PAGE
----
By integrating our two vastly different cultures, we actually did become stronger together and our new company moved forward successfully.
In other words, we learned that wine and pretzels was indeed a very good combination.
Whether you want to create a positive culture between diverse individuals on your board or team, break down silos between departments in your organization, or orchestrate a successful merger here are three keys critical to success:
1. Focus on people and understand that they are the most crucial factor to your success. Have strategic conversations with individuals and seek to understand them.
2. Communicate early and often and instead of lecturing, ask questions. Involve and invite contributions from individuals and the group, and make sure everyone gets an opportunity to participate.
3. Develop a shared vision of the future and strategies to achieve that vision. Don’t impose a new vision from the top…a shared vision is more important than your vision. Create energy, focus efforts, and connect people to the vision and goals by giving them a voice in the process.
As a business owner I used these principles to blend two very different cultures and move my company forward. As mayor, I used the same approach to create a cohesive Board and to move our community forward.
Today, I work as a consultant who applies lessons learned to help municipalities, nonprofits and for-profit businesses build stronger teams that accomplish more with less conflict and discord.
Recently I was invited to meet with an elected Board because, as one member said, they “needed a little team-building.”
After some preliminary discussions, I arrived at City Hall ready for the first session, which was scheduled for two hours. I expected this would be a multi-session team-building process.
My contact greeted me and said, in an apologetic tone, “We’ve had an emergency and you have 45 minutes.”
That’s how much time the Board had allotted for team-building.
The session was a flop for several reasons — the same reasons many team-building processes fail.
If you want stronger teams, if you want to disaster-proof your team-building process, here are three principles to embrace:
Local Governments & Energy Efficiency
How can you save money, invest more resources in your community, fight climate change, and offset rising energy prices?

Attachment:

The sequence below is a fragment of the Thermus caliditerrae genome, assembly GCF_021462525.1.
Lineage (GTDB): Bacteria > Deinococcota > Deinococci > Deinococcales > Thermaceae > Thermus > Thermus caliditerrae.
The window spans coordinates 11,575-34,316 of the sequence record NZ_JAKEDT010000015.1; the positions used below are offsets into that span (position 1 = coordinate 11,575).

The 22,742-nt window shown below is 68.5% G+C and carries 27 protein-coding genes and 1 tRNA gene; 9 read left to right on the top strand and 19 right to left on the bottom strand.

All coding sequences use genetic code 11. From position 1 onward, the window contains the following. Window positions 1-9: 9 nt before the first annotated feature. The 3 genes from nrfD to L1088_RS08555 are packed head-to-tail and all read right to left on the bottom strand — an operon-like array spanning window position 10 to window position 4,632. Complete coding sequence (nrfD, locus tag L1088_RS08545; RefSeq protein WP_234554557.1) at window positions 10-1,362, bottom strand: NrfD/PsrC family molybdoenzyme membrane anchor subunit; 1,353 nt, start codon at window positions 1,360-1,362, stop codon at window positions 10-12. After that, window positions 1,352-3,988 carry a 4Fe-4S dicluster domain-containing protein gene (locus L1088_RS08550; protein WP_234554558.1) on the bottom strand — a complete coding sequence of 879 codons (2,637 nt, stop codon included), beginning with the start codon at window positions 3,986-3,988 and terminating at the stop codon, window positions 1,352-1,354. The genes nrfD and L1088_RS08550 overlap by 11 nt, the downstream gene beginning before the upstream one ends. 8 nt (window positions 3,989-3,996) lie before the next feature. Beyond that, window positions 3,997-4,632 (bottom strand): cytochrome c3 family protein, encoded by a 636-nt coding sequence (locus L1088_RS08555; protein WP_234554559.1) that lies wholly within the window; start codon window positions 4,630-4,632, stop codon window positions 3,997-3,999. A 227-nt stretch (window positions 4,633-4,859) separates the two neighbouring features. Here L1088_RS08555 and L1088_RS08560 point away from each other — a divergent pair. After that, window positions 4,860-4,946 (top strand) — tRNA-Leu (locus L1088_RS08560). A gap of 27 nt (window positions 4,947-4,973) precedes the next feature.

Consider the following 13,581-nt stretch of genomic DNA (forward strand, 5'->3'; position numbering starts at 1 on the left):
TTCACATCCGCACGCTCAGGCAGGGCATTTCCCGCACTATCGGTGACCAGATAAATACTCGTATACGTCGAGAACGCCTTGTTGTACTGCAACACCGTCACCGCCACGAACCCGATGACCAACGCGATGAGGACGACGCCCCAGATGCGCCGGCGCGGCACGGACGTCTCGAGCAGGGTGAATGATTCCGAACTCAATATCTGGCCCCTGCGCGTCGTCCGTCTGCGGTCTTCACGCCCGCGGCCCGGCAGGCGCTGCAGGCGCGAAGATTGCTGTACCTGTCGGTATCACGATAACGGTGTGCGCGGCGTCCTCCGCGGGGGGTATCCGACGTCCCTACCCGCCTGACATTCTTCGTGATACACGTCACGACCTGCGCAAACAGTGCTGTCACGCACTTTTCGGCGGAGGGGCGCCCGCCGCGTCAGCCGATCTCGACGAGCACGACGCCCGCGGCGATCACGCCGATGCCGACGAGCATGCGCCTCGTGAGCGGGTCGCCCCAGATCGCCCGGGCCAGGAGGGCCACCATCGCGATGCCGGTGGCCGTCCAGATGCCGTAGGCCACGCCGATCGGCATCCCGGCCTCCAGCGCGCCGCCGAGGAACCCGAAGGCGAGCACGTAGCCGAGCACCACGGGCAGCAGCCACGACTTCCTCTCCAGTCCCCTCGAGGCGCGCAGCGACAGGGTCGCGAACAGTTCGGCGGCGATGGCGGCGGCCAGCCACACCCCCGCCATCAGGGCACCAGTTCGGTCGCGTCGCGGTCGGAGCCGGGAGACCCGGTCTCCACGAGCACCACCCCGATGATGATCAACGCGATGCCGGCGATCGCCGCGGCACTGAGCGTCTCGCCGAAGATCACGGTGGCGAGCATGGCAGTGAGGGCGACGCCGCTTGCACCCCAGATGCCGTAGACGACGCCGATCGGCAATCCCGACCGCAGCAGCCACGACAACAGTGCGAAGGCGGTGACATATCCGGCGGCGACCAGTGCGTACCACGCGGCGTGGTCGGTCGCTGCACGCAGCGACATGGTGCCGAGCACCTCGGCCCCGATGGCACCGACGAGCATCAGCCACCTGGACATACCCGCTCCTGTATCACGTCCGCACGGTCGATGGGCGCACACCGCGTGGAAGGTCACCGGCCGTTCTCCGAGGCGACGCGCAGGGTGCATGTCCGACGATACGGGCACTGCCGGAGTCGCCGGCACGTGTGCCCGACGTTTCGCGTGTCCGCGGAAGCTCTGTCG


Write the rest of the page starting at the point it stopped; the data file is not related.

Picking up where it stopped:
Sounds like a trick question, but it’s not! Energy efficiency is the answer to achieving all those goals.
According to the U.S. Environmental Protection Agency, government agencies spend more than $10 billion a year on energy to provide public services and meet constituent needs. While local governments struggle with tightening budgets, 30% of the energy used to run a typical building – including government buildings – is wasted by inefficiency.
A number of cities across the country, including St. Louis and Kansas City, have participated in the City Energy Project, taking advantage of EPA’s ENERGY STAR program to save energy, lower utility bills, free up additional funds for public services, and demonstrate their environmental leadership.
Five Key Issues That Can Make or Break Your Plans
“It is not the strongest or the most intelligent who will survive but those who can best manage change.”
For those of us in the change management business, 2017 provided us many opportunities and challenges. As we look forward into 2018, here are five important topics that need to be on your leadership planning “radar screen”.
- The importance of grassroots efforts
Grassroots organizing isn’t just for issues in the political sphere. While public organizations will always have an opportunity to flourish and grow from the efforts of engaged citizens, these same strategies can be leveraged to great effect in both the corporate and non-profit arenas.
- Generational inclusion
It’s an inevitable fact – as sure as the tides change, so does the generational makeup of any organization. As Baby Boomers continue to age out, retire, and slow down in order to enjoy their golden years, Gen X’ers and Millennials rise to take their place. Each generation has its own unique needs and desires, and this means that change management is all about being cognizant of these differences. Recruitment, retention, and interpersonal relationships all need to be adjusted and viewed through this generational lens.